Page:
Land planted with GM crops rose 10 per cent last year to 148m hectares, a 10th of the global area of cropland, the ISAAA said.

Helen Wallace, director of GeneWatch UK, an anti-GM group, said: “There is a danger that the industry will use rising food prices to tempt more farmers, particularly in developing countries, into GM.

The farmers will then find themselves trapped in a cycle of poverty as they face spiralling costs for expensive seeds and chemicals.”

USDA to drop genetic A-bomb on organic agriculture

USDA to drop a genetic bomb

inforum.com | Mar 6, 2011

By Stephen D. Merrill, Mandan

By allowing the unrestricted release of genetically modified, Roundup Ready alfalfa, the U.S. Department of Agriculture under Secretary Tom Vilsack is allowing Monsanto to drop a genetic atomic bomb on organic agriculture, family farmers and consumers.

By allowing the unrestricted release of genetically modified, Roundup Ready alfalfa, the U.S. Department of Agriculture under Secretary Tom Vilsack is allowing Monsanto to drop a genetic atomic bomb on organic agriculture, family farmers and consumers.

Pollinated by bees, RR alfalfa will spread to fields of both conventional and organic farmers. This will be especially devastating to organic dairy farming.

Roundup is glyphosate, a relatively lower toxicity, broad-spectrum herbicide and probably agriculture’s best. High percentages of corn, soybean and cotton crops carry the glyphosate-tolerant RR trait, and the result has been millions of acres infested with glyphosate-tolerant weeds.

But unlike these other crops, alfalfa can grow and spread on its own. Alfalfa, the “queen of the forages,” puts nitrogen in the soil and is very important to crop rotations, especially in organic farming. When farmers want to take out alfalfa or an alfalfa-grass mix to put in another crop, they have the soil-friendly choice of using glyphosate and seeding by no-tillage.

But not if a new superweed, deeply rooted glyphosate-tolerant alfalfa is allowed to spread. They’ll have to use other, more toxic herbicides, or soil-disturbing, erosion-risking tillage, or some combination of the two. Thus, the genetic atomic bomb is also menacing the environment and our most important natural resource, the soil.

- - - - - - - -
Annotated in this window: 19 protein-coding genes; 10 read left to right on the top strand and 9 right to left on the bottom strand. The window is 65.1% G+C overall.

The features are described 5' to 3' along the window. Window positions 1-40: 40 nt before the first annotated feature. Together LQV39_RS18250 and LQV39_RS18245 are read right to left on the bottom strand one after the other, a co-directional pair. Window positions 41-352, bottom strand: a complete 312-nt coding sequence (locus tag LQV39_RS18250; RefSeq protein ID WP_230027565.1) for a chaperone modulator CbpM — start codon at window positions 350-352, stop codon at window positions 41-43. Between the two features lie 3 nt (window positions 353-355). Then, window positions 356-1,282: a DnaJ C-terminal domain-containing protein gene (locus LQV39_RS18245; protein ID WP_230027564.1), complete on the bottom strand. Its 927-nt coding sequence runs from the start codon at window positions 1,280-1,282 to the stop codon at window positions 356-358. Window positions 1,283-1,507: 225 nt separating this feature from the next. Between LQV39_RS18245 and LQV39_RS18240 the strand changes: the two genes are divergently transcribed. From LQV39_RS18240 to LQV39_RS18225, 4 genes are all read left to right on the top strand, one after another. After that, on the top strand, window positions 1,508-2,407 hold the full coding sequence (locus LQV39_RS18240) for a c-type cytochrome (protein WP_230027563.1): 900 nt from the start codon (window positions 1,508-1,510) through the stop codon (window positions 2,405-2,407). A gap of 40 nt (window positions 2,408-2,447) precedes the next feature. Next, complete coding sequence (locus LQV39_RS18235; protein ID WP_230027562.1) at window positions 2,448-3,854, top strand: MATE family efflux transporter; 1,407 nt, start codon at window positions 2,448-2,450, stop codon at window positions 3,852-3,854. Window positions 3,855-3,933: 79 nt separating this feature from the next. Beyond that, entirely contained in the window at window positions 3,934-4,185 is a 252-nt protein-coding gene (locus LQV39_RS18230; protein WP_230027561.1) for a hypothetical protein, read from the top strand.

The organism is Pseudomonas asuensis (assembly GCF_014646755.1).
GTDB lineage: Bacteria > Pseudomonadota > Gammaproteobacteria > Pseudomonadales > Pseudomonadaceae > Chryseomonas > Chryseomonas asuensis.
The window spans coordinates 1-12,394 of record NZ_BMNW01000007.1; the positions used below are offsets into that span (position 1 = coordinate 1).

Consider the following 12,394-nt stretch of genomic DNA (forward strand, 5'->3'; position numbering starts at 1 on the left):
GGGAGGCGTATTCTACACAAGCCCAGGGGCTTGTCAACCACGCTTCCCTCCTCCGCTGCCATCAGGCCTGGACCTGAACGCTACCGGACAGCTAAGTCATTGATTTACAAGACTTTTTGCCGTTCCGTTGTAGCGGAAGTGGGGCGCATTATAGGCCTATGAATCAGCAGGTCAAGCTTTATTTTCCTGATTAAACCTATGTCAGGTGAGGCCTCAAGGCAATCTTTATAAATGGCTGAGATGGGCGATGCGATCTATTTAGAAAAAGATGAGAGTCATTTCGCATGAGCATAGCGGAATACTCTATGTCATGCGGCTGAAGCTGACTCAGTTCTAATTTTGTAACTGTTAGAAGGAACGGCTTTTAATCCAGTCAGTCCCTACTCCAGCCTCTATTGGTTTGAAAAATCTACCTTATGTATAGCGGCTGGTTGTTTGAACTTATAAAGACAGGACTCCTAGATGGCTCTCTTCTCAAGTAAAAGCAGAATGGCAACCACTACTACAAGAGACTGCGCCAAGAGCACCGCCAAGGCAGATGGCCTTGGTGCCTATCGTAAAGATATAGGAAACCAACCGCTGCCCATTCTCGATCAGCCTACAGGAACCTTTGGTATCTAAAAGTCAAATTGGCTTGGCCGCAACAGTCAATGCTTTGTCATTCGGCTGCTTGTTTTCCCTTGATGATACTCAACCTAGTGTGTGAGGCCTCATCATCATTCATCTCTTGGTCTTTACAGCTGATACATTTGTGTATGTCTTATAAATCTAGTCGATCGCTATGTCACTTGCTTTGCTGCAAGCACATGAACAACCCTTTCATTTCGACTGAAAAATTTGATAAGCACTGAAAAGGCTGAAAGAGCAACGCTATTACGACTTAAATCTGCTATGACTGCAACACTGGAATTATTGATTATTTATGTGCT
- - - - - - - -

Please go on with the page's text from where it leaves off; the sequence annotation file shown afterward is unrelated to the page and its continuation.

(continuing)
Tracking Software Uses Reasoning to Figure Out Who and Where You Are


Spiky Security Cameras Wikimedia User Mike1024

POPSCI | Ma 3, 2011

By Dan Nosowitz

Researchers at SUNY Buffalo and Amrita University in India have managed to create a tracking network that works well even with the cheapest of cameras. How? It uses the power of its cold, rational brain to make up for any flaws in the equipment.

The idea behind the software was to eliminate the need for other, more physical forms of tracking, like RFID (or, in the future, RFID’s more powerful brother, NFC), but using artificial intelligence to supplement mid- or even low-end cameras. Simply recognizing a face from a security camera is no joke–people can look vastly different day to day, and there are all kinds of variables (angle, lighting, clothing, posture) that can throw off the effectiveness of that kind of software. But what if said software could make certain rational assumptions?

This system requires cameras–though not necessarily top-of-the-line cameras–be placed at building entrances or exits, a place where they can capture with reasonable quality a person’s face, height, or gait. That information is fed to a central computer, which notes not only the appearance of that person but also their location. From there, the central computer cross-checks that person’s scan with all the others currently in the building, thereby eliminating some of the troublesome variables. If Dr. ScrubStealer is in the supply closet on the fifth floor, she couldn’t possibly also be the similar-looking Nurse SleepsALot, who is down in the second-floor lounge, napping in the middle of her shift.

That further reasoning allows the system to identify people with much higher accuracy than other systems using low-quality cameras, which can be a boon for struggling hospitals (hospitals being one of the prime candidates for the system) that are unable to pay for pricey HD security loops.